A CORONER has called for better training for all emergency services after the death of a man in a lake.
David Horsley said there was a ‘very slim chance’ that if Simon Burgess had been pulled from the water earlier he might have survived.
He ruled the decision by firefighters not to retrieve his body from Walpole Park lake in Gosport was not a significant factor in his death, which he ruled was accidental.
However, he said he would be writing to all emergency services to recommend changes to their policies following the incident in March last year.
Burgess, 41, of White Lion Walk, Gosport, had fallen into the lake and drowned after suffered a seizure, the Portsmouth inquest heard.
Eyewitnesses had criticised fire crews for ‘standing around doing nothing’ while his body floated in the water.
In a statement, Hampshire Fire and Rescue service said: ‘The inquest into the incident at Walpole Lake in March 2011 has now been concluded and the actual facts and clarity around the circumstances of the incident have been shared. As a learning organisation we take this very seriously and accept the coroner’s verdict.
‘This was a tragic incident and our thoughts remain with the family and friends of Mr Burgess at this difficult time.
‘Our officers and firefighters make difficult decisions and professional judgements every day, whatever the situation or incident. Their actions are based on training, balanced judgement and assessments based on the information and circumstances they are faced with in a dynamic situation.
‘Let us be clear, the decisions taken at the Walpole Lake incident had nothing to do with health and safety or the depth of the water. Our officers and staff made an informed assessment and judgement based on the circumstances they faced. On arrival at the scene, the officer and crews saw a body face down and submerged in the water, who we now know to be Mr Simon Burgess. That person was unresponsive and showing no visible signs of life. Based on this assessment, they prepared for the arrival of one of the Services specialist water rescue unit to undertake a dignified retrieval of the individual from the water.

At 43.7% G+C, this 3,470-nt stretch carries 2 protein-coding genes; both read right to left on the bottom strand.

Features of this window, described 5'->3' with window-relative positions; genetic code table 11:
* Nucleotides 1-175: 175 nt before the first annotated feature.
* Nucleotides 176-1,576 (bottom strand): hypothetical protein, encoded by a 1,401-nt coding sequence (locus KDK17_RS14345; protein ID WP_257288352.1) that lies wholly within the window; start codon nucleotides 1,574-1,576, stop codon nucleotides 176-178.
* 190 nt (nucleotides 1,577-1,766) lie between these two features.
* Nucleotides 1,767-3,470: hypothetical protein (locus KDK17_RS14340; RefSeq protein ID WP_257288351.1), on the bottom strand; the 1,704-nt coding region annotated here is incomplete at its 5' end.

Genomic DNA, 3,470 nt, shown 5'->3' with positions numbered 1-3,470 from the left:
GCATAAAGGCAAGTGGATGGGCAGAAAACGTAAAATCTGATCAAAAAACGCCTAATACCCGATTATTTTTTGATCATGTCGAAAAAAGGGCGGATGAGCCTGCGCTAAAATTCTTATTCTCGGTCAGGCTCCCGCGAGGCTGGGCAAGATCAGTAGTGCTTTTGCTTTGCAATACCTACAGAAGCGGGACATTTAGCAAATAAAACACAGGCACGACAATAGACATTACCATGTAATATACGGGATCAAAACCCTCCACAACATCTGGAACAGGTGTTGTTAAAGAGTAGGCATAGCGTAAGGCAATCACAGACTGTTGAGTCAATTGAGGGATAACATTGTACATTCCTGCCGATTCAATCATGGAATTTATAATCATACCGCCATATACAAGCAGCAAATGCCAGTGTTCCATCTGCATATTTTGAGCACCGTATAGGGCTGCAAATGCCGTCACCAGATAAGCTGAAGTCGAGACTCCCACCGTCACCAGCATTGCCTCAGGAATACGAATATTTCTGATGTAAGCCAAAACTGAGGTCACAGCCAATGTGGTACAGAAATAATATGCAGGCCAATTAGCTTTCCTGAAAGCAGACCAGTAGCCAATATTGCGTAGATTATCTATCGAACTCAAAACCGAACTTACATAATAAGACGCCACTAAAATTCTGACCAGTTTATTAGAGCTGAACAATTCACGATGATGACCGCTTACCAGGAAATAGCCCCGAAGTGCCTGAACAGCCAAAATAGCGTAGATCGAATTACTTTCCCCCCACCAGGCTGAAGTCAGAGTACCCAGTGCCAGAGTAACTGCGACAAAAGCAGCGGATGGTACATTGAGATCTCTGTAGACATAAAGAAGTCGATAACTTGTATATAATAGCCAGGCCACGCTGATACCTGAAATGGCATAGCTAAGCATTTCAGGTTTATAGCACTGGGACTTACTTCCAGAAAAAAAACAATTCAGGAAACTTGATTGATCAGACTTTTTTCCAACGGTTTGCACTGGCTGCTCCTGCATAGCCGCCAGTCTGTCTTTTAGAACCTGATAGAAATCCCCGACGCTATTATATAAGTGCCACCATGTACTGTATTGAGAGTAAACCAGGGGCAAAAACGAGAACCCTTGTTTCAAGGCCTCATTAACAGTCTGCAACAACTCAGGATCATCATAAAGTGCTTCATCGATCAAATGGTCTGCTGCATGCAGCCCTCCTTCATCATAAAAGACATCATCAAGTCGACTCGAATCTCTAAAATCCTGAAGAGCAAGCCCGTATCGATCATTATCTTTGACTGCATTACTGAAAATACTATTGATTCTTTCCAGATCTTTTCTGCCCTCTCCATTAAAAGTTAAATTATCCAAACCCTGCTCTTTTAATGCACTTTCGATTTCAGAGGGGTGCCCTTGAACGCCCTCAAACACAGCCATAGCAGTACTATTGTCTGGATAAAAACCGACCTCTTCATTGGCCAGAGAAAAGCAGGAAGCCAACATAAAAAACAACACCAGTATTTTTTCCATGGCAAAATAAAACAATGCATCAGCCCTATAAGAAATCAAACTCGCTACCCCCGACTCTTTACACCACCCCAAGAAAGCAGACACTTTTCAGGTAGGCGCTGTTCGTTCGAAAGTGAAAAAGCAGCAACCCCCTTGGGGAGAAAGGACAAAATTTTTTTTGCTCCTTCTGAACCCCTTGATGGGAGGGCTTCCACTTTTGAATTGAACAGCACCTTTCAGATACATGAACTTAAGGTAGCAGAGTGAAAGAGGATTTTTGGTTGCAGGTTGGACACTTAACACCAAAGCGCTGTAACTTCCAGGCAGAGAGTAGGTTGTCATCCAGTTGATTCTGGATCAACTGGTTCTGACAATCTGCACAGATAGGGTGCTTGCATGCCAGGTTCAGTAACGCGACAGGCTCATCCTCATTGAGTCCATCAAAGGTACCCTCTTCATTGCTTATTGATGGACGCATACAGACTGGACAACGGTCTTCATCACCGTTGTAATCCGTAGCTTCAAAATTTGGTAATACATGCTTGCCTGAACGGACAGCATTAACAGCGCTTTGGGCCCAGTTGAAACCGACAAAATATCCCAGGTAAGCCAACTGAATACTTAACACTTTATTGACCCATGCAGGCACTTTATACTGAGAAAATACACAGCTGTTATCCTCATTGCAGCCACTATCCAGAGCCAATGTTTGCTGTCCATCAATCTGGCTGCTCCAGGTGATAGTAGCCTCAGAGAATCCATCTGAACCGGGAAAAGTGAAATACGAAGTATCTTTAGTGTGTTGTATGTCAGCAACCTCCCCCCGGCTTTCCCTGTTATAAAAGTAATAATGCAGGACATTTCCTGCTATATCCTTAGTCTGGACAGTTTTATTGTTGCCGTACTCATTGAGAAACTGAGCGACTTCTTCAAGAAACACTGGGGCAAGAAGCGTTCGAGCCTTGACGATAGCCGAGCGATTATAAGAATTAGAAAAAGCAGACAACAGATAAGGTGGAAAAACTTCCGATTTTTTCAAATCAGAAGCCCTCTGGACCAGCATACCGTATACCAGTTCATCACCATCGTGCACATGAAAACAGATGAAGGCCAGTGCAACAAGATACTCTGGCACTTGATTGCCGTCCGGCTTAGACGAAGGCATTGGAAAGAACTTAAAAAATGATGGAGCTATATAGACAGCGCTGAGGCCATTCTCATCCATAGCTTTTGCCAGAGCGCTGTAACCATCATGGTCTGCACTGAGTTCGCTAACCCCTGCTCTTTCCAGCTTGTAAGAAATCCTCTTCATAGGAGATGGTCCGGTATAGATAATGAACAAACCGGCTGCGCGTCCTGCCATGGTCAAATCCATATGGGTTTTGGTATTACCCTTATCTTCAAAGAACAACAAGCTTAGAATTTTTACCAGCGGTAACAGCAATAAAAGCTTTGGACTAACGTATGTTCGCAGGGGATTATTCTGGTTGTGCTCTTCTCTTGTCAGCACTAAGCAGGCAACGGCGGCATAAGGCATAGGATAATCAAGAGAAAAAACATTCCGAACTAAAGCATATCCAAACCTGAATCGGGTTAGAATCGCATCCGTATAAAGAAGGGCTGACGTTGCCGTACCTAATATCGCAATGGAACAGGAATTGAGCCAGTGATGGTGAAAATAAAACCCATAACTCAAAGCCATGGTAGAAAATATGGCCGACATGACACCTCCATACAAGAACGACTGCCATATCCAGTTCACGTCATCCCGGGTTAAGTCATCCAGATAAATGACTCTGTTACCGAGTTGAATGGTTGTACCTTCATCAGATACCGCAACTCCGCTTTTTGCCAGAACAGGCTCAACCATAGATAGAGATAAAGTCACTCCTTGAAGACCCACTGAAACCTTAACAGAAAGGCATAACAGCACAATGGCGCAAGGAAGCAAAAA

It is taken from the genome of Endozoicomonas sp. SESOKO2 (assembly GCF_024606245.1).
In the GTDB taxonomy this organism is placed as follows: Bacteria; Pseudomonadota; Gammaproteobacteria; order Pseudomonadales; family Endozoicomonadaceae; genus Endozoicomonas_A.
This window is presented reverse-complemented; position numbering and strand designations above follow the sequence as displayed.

‘Our officers and staff clearly stated, that if they saw any signs of life and the individual could be saved, they would have gone in to the water and followed rescue procedures.
‘Our officers and crews, followed our Service policy which is in line with national guidance. Hampshire Fire and Rescue Service fully supports the decisions and actions of its officers and crews on that day.
‘After this incident and subsequent internal debrief, we reviewed our water rescue policy and made changes based on our findings. These changes are in response to identified gaps in the existing policy and suggested changes by our staff. This builds on the effective water rescue response capability the service has developed in recent years.
‘We will now implement our updated policy into the Service and support our officers and staff as they continue to work professionally and respond to emergency incidents in the local area and across the county, taking calculated risks to save lives.’